It is possible that you could be subject to a penalty for underpayment of estimated tax, but it depends on your specific situation. There are 3 exceptions to this penalty:
- You owe under $1,000 (looks like this will not be your situation), or
- You have paid in 90% of the current year's taxes, or
- You have paid 100% of the prior year's tax liability.
It looks like your best bet is to make sure you've paid in at least the amount that was calculated on your prior year's (2010) return.
If you have to pay in some extra taxes to reach that amount, it may be advantageous to adjust withholdings from salary (if applicable) rather than sending in an estimated payment. The reason this is safer is because the IRS tracks the date estimated payments are received, and could still consider your payment as "late." If salary withholdings are adjusted, the IRS does not look at when you paid those taxes. So, none of that adjusted payment would be considered late.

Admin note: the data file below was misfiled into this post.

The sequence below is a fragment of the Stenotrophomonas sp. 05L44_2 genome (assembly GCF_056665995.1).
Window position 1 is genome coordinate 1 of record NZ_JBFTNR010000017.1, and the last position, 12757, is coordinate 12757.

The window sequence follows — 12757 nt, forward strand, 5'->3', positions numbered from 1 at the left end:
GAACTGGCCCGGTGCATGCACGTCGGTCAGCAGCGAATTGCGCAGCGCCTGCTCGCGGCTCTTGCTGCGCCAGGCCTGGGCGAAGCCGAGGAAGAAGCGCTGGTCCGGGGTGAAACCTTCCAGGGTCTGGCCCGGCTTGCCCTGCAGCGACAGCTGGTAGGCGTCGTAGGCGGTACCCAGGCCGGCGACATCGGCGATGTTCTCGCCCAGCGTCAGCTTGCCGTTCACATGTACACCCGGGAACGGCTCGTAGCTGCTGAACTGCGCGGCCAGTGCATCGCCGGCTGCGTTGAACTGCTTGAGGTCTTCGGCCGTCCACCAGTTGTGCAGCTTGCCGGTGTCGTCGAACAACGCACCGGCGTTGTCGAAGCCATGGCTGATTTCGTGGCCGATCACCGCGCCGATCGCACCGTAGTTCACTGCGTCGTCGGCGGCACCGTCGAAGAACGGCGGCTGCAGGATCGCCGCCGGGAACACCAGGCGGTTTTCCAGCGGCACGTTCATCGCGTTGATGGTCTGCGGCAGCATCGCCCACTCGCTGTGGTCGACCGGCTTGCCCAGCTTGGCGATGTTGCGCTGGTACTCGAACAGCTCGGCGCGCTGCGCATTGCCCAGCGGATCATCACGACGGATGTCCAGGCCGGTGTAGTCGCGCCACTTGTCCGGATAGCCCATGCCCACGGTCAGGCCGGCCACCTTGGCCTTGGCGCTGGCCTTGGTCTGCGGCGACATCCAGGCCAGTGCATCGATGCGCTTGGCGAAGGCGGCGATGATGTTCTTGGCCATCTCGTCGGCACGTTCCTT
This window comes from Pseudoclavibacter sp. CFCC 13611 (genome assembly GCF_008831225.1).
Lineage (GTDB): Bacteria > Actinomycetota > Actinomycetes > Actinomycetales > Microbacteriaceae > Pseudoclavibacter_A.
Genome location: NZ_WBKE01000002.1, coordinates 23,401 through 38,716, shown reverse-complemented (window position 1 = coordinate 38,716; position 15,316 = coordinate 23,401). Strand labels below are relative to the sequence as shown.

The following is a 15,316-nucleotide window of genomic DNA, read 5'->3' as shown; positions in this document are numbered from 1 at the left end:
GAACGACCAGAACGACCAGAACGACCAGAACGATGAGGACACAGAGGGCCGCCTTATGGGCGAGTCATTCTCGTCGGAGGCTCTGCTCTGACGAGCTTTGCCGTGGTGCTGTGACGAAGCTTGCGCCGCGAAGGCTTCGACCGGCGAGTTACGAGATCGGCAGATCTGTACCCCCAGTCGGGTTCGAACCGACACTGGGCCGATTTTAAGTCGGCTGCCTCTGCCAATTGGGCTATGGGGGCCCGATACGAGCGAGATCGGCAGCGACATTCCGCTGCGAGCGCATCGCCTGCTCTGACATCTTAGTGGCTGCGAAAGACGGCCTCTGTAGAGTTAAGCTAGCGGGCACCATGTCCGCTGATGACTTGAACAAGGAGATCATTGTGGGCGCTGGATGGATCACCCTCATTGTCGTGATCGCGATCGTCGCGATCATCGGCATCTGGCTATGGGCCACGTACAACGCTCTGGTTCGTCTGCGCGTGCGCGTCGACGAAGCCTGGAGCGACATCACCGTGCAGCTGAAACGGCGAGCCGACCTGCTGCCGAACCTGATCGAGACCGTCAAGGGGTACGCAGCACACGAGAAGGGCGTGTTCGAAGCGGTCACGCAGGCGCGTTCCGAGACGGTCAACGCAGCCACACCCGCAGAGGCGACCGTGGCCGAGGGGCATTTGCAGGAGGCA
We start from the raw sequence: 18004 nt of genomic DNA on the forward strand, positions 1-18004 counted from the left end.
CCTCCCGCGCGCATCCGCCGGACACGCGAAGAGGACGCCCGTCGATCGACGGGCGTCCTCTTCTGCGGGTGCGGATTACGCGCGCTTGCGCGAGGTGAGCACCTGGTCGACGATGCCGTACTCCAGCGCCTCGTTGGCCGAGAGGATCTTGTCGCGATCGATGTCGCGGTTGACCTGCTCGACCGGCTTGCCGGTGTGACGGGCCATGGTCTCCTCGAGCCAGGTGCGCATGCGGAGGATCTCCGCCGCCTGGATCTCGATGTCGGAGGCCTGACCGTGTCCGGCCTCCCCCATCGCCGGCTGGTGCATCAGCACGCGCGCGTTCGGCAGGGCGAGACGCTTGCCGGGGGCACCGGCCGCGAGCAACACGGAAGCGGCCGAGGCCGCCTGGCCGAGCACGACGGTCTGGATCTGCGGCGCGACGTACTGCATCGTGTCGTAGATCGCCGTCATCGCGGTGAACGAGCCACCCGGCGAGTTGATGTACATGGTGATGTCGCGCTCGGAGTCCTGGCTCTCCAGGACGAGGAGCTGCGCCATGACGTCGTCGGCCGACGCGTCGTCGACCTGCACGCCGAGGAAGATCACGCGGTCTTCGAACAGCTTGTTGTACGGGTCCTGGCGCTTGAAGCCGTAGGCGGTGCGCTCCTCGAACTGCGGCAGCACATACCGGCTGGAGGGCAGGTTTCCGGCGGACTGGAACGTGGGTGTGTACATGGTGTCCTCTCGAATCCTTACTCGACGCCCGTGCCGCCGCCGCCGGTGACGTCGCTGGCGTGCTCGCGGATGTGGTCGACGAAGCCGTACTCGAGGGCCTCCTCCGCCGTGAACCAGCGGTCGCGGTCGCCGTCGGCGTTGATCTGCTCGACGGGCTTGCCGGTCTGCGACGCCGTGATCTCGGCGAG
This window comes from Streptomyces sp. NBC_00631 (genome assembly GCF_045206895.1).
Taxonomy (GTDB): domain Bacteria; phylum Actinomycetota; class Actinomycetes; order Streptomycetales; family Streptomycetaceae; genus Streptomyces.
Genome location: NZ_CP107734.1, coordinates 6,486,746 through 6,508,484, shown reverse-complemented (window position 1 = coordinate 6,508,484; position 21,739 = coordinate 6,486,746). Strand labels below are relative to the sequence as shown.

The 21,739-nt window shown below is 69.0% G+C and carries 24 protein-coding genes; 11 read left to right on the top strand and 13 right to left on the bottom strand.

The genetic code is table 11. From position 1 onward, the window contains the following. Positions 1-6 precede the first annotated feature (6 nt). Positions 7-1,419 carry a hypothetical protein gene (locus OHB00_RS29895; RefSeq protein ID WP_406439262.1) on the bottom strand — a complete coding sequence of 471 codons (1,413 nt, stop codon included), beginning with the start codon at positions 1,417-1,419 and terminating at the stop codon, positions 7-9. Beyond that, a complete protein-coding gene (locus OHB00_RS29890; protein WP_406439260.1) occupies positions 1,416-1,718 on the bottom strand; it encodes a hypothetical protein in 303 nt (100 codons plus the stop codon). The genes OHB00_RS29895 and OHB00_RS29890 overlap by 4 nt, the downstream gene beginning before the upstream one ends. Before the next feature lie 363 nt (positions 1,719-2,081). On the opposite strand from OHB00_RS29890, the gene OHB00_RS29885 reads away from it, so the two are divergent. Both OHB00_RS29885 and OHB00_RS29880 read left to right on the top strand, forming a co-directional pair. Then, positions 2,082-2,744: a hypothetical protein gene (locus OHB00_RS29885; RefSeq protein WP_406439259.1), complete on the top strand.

If salary withholdings do not apply to you, there is still an option to annualize your income on Form 2210. This documents to the IRS that your income was received unevenly through the year, and allows you to make payments based on when your income was received. Since you took your IRA withdrawal in August, this could help you to escape the penalty. It is not the easiest form to complete, so adjusting salary withholdings would be preferential, although any accountant (if you use one) can complete it for you.
For more information, see Publication 505, which you can find on the IRS website.